This colloquium will focus on Mesolithic shell middens of Portugal and shellmounds from Brazil, aimed at shedding light on biarchaeological differences between fluvial and maritime/lacustric settlements regarding four main subjects: a) type and degree of bony manifestations of disease and stress; b) degree of the association of anaemia to infectious diseases; c) occurrence and expression of occupational stress, considering technological variation and adaptive strategies and d) dental diseases and wear in the light of prevailing subsistence patterns.
The most spectacular examples are the Capsian escargotières of eastern Algeria and southern Tunisia, but archaeological sites containing abundant land snail shells that represent food debris are known from Cantabria, the Pyrenees, southern France, Italy, southeastern Europe including the Balkans, Cyprus and the Levant, the Zagros region, Ukraine and Cyrenaica.
Outside the Mediterranean area the occurrence of land snails as food debris in archaeological deposits is less common, but nonetheless present in a number of regions, including Brazil, Peru, Texas, the Caribbean, East Africa, Nigeria and Sudan.
The cognitive abilities of the ancient hominids seem to appear very progressively in so far as the material evidences that they left behind them are taken into account.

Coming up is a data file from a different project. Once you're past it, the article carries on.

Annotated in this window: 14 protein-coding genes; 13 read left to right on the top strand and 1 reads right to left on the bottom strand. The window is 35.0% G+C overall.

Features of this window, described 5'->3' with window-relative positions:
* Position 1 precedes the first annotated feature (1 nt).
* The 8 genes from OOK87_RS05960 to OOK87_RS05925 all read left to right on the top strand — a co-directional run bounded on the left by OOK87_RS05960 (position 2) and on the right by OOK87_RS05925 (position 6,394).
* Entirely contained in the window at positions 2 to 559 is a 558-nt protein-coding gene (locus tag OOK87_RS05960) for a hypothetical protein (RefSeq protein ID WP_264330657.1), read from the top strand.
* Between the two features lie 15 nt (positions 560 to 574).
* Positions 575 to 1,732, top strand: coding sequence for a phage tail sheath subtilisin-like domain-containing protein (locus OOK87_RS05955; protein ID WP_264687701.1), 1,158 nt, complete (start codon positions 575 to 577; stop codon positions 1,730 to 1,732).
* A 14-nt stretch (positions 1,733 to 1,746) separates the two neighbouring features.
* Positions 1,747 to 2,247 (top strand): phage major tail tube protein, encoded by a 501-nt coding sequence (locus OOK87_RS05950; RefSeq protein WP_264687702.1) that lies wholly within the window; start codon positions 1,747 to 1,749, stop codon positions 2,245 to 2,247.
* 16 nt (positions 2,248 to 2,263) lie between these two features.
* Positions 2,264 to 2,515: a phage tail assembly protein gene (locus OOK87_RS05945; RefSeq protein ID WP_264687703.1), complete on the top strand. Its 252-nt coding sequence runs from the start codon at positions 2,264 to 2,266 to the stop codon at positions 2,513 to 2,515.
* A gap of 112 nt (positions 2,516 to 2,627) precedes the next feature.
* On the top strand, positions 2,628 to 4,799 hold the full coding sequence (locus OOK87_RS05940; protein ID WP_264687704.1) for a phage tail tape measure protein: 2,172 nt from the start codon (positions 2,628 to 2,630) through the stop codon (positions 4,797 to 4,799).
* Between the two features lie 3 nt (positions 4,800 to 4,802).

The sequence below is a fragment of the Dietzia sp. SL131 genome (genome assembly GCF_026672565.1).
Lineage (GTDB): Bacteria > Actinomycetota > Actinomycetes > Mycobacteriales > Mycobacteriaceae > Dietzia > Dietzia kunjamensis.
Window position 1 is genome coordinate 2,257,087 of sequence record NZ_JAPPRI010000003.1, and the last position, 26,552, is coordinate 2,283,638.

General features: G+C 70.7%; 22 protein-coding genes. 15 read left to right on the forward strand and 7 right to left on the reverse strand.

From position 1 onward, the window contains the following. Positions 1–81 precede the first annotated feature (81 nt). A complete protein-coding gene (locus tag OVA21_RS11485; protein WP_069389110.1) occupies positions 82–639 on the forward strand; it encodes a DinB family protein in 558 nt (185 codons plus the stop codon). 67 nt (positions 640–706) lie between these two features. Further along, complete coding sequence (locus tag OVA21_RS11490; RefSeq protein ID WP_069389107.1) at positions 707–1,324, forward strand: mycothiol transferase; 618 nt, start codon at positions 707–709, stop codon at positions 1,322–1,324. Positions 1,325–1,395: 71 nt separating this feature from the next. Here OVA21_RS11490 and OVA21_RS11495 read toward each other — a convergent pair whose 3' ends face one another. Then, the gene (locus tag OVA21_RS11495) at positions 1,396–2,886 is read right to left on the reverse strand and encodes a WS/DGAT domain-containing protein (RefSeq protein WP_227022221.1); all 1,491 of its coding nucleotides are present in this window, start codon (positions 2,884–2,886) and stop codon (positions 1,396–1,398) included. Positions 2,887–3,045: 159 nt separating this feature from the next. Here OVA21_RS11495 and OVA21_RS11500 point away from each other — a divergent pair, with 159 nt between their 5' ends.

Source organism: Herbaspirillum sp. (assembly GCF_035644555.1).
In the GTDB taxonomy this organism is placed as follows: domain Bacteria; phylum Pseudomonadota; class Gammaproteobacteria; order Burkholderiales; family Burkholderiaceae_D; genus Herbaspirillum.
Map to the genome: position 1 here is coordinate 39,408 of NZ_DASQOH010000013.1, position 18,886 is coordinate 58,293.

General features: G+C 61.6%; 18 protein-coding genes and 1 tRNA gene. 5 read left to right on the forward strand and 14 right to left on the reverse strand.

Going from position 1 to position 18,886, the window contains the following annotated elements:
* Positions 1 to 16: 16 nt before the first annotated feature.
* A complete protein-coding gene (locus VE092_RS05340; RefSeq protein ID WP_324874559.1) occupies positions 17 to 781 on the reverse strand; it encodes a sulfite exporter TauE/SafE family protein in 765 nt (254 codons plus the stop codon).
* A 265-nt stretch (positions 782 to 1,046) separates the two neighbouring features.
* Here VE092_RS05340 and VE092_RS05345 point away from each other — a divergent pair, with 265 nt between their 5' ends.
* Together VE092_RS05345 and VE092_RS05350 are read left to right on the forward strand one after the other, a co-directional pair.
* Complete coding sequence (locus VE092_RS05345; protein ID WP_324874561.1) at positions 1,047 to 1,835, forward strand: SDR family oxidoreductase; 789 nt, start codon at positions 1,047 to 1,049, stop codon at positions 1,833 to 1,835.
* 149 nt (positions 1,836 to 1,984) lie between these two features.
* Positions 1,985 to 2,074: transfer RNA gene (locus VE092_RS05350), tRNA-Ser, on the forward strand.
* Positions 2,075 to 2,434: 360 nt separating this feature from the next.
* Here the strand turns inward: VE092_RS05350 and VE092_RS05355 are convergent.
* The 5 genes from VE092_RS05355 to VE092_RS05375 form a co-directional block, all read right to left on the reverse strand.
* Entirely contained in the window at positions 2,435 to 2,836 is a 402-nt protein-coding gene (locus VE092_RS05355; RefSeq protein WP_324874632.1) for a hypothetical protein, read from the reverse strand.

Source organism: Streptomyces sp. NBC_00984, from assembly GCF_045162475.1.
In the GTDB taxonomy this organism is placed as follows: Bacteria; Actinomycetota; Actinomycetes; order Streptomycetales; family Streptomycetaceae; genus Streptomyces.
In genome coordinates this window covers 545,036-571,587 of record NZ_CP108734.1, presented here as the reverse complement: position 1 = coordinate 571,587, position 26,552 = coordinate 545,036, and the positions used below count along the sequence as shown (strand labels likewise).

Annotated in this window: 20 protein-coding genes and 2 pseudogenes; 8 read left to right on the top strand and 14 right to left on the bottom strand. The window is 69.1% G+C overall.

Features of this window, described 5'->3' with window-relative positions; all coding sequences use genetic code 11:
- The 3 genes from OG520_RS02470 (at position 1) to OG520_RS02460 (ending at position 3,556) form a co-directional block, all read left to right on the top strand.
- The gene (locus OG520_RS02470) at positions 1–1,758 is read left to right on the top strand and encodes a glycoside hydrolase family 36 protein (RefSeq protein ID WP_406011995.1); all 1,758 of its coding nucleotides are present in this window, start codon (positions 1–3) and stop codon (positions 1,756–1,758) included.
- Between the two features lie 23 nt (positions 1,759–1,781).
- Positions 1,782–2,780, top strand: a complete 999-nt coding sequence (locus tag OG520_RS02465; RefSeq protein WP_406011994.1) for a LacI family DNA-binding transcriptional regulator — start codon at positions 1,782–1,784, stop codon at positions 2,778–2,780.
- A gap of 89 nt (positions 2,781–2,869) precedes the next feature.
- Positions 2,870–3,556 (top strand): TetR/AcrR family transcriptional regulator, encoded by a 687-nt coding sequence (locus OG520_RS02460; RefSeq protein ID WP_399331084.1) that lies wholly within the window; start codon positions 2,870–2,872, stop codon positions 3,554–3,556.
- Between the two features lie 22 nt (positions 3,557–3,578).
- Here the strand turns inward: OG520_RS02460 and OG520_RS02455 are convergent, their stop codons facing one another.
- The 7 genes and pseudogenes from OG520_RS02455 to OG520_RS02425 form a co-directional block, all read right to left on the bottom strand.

In fact, their technical productions, which appeared more than 2 million years BP, improved very slowly.
All these questions and many other deserve to be debated.
This is the reason why it seemed to us that it could be profitable to rassemble specialists of different disciplines paleoanthropologists, prehistorians, neuropsychologists, neurophysiologists, cognitivists, ethologists all interested in the question of the emergence of cognitive abilities in the first hominoids, so that they could confront their points of view and their knowledge.
As Computer methods are developed, new means are used to present the message: Multimedia, Hyper-text, or interactive Documentaries.
Following Mc Luhan (1994) ideas that the mean is the message, and Baudrillard philosophy that in our time all is simulation, we are challenged through the idea of what is our Past: a today’s construction or a scientific result through defined methods.
A colloquium with the participation of both senior and young prehistorians from India will bring into proper perspective the work so far done.
This will point out the limitations and throw light on the methodology and future programme for clearer understanding of the situation.
From Statistics to Artificial Intelligence, from GIS to 3D, today’s archaeological practice has changed, as computers become more and more included in our lives.